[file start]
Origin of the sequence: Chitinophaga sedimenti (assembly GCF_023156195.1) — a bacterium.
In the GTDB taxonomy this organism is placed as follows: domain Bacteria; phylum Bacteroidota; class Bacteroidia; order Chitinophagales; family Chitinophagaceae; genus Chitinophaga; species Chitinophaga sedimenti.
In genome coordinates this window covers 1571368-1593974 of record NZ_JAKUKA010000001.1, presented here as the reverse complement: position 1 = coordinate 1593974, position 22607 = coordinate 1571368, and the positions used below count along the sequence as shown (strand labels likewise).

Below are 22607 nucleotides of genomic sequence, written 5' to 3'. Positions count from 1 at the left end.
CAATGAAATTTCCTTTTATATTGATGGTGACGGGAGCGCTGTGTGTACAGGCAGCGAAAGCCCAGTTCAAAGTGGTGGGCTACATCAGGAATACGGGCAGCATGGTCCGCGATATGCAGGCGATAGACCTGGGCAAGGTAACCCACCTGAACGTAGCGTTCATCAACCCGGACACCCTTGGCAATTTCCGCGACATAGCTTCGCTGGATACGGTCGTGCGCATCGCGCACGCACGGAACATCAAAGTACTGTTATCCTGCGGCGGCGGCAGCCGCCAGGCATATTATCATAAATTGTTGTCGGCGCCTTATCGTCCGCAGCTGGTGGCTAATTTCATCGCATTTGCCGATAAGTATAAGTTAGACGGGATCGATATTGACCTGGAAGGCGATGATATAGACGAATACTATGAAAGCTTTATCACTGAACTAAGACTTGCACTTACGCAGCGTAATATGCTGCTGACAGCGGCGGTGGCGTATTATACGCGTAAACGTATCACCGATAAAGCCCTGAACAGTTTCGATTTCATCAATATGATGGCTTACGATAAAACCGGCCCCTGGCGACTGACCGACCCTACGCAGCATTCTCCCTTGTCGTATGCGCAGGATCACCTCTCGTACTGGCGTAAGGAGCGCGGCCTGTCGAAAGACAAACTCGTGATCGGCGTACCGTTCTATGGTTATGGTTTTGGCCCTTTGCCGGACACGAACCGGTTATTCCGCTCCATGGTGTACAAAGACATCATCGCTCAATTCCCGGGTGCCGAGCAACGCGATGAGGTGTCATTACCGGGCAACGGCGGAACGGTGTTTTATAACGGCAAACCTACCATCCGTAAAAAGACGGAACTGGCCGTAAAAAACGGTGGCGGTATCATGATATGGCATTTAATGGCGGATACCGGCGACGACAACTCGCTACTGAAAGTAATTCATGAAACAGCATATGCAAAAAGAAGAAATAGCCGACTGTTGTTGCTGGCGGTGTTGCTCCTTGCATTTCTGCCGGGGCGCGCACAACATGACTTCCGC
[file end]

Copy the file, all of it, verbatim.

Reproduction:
Origin of the sequence: Chitinophaga sedimenti (assembly GCF_023156195.1) — a bacterium.
In the GTDB taxonomy this organism is placed as follows: domain Bacteria; phylum Bacteroidota; class Bacteroidia; order Chitinophagales; family Chitinophagaceae; genus Chitinophaga; species Chitinophaga sedimenti.
In genome coordinates this window covers 1571368-1593974 of record NZ_JAKUKA010000001.1, presented here as the reverse complement: position 1 = coordinate 1593974, position 22607 = coordinate 1571368, and the positions used below count along the sequence as shown (strand labels likewise).

Below are 22607 nucleotides of genomic sequence, written 5' to 3'. Positions count from 1 at the left end.
CAATGAAATTTCCTTTTATATTGATGGTGACGGGAGCGCTGTGTGTACAGGCAGCGAAAGCCCAGTTCAAAGTGGTGGGCTACATCAGGAATACGGGCAGCATGGTCCGCGATATGCAGGCGATAGACCTGGGCAAGGTAACCCACCTGAACGTAGCGTTCATCAACCCGGACACCCTTGGCAATTTCCGCGACATAGCTTCGCTGGATACGGTCGTGCGCATCGCGCACGCACGGAACATCAAAGTACTGTTATCCTGCGGCGGCGGCAGCCGCCAGGCATATTATCATAAATTGTTGTCGGCGCCTTATCGTCCGCAGCTGGTGGCTAATTTCATCGCATTTGCCGATAAGTATAAGTTAGACGGGATCGATATTGACCTGGAAGGCGATGATATAGACGAATACTATGAAAGCTTTATCACTGAACTAAGACTTGCACTTACGCAGCGTAATATGCTGCTGACAGCGGCGGTGGCGTATTATACGCGTAAACGTATCACCGATAAAGCCCTGAACAGTTTCGATTTCATCAATATGATGGCTTACGATAAAACCGGCCCCTGGCGACTGACCGACCCTACGCAGCATTCTCCCTTGTCGTATGCGCAGGATCACCTCTCGTACTGGCGTAAGGAGCGCGGCCTGTCGAAAGACAAACTCGTGATCGGCGTACCGTTCTATGGTTATGGTTTTGGCCCTTTGCCGGACACGAACCGGTTATTCCGCTCCATGGTGTACAAAGACATCATCGCTCAATTCCCGGGTGCCGAGCAACGCGATGAGGTGTCATTACCGGGCAACGGCGGAACGGTGTTTTATAACGGCAAACCTACCATCCGTAAAAAGACGGAACTGGCCGTAAAAAACGGTGGCGGTATCATGATATGGCATTTAATGGCGGATACCGGCGACGACAACTCGCTACTGAAAGTAATTCATGAAACAGCATATGCAAAAAGAAGAAATAGCCGACTGTTGTTGCTGGCGGTGTTGCTCCTTGCATTTCTGCCGGGGCGCGCACAACATGACTTCCGC